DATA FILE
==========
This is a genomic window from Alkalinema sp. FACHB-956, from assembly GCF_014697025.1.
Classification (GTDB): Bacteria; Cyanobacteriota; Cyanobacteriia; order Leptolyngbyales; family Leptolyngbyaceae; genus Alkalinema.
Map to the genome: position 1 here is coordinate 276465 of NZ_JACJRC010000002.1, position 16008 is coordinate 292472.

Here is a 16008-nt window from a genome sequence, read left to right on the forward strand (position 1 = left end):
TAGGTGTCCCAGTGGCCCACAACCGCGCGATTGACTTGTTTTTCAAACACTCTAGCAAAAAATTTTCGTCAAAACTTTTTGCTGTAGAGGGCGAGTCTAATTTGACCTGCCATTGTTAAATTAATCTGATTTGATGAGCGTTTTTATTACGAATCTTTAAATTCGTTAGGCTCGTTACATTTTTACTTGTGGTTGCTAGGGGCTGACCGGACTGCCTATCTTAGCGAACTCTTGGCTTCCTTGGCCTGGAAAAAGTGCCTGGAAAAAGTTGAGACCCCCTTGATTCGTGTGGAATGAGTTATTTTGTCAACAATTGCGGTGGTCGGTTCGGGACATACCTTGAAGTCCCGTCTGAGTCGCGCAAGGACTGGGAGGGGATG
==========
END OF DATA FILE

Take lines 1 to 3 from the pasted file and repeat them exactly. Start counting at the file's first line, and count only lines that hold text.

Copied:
This is a genomic window from Alkalinema sp. FACHB-956, from assembly GCF_014697025.1.
Classification (GTDB): Bacteria; Cyanobacteriota; Cyanobacteriia; order Leptolyngbyales; family Leptolyngbyaceae; genus Alkalinema.
Map to the genome: position 1 here is coordinate 276465 of NZ_JACJRC010000002.1, position 16008 is coordinate 292472.